In a stunning turn of events, Groupe Bernard Tapie’s proposed deal to buy Full Tilt Poker has been derailed after negotiations with the US Department of Justice collapsed due to failure to agree terms regarding the repayment of player funds. It has emerged in recent hours that PokerStars has reached an agreement to acquire its former competitor.
According to several reports circulating in the past 12 hours, PokerStars has agreed a settlement with the US DoJ that will lead to the purchase of Full Tilt Poker and, importantly, the repayment of all players still owed money after the closure of the Full Tilt site.
Groupe Bernard Tapie had been the frontrunner to finalise a deal for the former online poker giant until negotiations reached an impasse earlier today. A fee in the region of $750 million is rumoured to have been agreed for the acquisition and settlement to the DoJ, although we await confirmation of the finer details.
The French investment group’s push to buy troubled online poker operator Full Tilt Poker for $80 million fell through after the potential buyer couldn’t agree with the Department of Justice over how quickly players with money tied up on the site would be repaid, a lawyer for the group said.
Benham Dayanim, a Washington-based attorney for Groupe Bernard Tapie, said that prosecutors changed their offer earlier this month and wanted players repaid in full within 90 days of the sale: “We were not prepared to do that,” Dayanim said. “The DOJ did not make that a deal-breaker until the very end.”
Executives and others associated with Full Tilt were indicted a year ago on charges of money laundering and bank fraud. Prosecutors said they tricked banks into illegally processing funds for online gambling by disguising the payments as transactions for purchases like golf balls and flowers. PokerStars and Absolute Poker also had executives indicted in the same initial sweep.
PokerStars spokesman Eric Hollreiser said in a statement that the site is in confidential settlement discussions with the Department of Justice. He declined to give details. “As soon as we have information to share publicly we will do so,” Hollreiser said.
The sites were immediately shut down to Americans. Full Tilt was later closed to the rest of the world, after it lost its license to operate overseas. Gambling regulators on the British Channel Islands said at the time that the site lied to officials about its finances.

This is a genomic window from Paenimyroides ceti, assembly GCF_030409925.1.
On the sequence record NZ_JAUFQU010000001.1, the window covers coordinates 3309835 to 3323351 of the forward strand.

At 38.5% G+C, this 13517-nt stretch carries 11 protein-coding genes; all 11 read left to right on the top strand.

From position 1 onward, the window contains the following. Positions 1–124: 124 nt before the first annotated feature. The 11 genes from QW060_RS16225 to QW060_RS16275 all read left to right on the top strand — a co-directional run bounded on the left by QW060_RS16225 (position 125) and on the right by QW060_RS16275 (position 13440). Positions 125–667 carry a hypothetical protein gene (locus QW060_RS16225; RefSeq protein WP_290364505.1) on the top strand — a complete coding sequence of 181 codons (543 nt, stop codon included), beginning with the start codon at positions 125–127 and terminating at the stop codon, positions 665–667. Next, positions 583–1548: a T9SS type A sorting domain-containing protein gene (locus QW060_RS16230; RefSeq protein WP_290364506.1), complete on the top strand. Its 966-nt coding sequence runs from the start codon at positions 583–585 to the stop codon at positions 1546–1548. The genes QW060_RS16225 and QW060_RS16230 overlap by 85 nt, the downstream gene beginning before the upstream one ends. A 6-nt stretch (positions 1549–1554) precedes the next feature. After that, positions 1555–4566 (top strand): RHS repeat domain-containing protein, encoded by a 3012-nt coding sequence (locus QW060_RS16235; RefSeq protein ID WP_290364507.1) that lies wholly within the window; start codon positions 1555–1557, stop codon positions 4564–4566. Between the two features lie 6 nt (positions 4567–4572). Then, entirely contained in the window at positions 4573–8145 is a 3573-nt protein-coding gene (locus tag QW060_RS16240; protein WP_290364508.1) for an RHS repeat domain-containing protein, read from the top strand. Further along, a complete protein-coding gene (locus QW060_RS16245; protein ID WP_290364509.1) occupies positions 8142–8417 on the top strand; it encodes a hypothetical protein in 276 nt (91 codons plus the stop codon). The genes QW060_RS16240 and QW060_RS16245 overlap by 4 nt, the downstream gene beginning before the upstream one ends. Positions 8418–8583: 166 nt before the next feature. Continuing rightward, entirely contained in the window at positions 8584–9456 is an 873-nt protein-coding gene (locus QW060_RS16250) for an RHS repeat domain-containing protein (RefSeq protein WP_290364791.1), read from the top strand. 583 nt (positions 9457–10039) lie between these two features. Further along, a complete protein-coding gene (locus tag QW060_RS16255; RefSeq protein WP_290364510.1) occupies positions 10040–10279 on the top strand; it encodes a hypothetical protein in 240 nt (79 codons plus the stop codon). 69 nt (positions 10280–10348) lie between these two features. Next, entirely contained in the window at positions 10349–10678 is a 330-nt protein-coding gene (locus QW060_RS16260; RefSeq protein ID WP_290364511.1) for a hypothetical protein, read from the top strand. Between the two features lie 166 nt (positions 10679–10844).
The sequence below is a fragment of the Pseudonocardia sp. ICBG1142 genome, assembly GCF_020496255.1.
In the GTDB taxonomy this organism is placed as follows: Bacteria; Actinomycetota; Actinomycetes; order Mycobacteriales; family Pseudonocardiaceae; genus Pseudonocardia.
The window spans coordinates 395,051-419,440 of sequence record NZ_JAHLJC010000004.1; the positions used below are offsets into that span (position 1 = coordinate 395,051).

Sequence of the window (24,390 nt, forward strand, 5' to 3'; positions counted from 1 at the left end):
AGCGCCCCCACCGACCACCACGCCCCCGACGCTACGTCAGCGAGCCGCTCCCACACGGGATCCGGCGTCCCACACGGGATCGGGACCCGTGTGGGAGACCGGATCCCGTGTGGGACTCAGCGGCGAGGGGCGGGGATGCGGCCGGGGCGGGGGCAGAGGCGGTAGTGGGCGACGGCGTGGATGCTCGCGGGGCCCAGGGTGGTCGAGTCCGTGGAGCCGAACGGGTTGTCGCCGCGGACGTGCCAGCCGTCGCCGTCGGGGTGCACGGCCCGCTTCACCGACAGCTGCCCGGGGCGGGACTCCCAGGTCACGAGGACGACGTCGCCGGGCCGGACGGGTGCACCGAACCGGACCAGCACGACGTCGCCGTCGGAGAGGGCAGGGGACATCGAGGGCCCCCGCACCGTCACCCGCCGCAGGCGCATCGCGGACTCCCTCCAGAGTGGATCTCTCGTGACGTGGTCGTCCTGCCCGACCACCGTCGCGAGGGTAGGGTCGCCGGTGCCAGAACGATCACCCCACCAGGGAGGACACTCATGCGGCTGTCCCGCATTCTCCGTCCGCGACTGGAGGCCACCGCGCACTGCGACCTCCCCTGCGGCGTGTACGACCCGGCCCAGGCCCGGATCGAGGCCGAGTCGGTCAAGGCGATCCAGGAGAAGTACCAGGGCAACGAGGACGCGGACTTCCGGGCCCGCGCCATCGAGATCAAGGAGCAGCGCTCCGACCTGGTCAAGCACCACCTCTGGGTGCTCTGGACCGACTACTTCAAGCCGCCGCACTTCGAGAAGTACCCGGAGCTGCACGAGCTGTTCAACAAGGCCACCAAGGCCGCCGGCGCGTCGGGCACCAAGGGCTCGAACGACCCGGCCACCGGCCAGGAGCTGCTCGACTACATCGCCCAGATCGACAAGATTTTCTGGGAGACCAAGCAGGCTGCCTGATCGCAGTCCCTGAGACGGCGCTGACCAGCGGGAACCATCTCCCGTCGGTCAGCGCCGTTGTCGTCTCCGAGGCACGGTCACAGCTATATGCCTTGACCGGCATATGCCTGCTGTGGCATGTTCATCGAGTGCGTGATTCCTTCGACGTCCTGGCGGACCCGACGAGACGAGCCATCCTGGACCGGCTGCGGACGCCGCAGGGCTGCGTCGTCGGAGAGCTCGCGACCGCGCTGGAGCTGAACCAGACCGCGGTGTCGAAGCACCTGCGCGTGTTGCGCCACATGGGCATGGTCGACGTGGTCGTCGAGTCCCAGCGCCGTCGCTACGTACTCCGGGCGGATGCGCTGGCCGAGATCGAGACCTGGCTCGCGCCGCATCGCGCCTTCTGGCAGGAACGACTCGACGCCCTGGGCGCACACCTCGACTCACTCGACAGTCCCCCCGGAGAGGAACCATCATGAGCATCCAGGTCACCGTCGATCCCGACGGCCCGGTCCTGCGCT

Since then, PokerStars has gained market share outside the United States, averaging 23,600 players – almost 42 per cent of the worldwide poker market – at any given moment during the past week, according to PokerScout.com.
The group backed by French business tycoon Bernard Tapie received a letter of agreement from the Department of Justice in November in hopes of brokering a sale of Full Tilt, restarting the site and getting its gamblers their money back. The Tapie group would have paid players outside the US while Americans who gambled at the site would send claims to the Justice Department. Current investors with stakes in Full Tilt would not have been allowed to have a stake in the new company.
The Tapie group planned to restore balances immediately to let players play poker, but needed more time before allowing them to withdraw all their money from the site, Dayanim said. The change came just as the deal with the Justice Department was being finalised.
“Clearly, we understood that they were negotiating with another party,” Dayanim said.
The deal also failed because the group couldn’t resolve whether creditors and courts would view the buyout as valid without coming after Tapie for Full Tilt’s other debts, Dayanim said. More time to restore player balances would have helped resolve that, but the 90-day demand made that unworkable, he said. “Ultimately, we made the best offer we could make,” Dayanim said.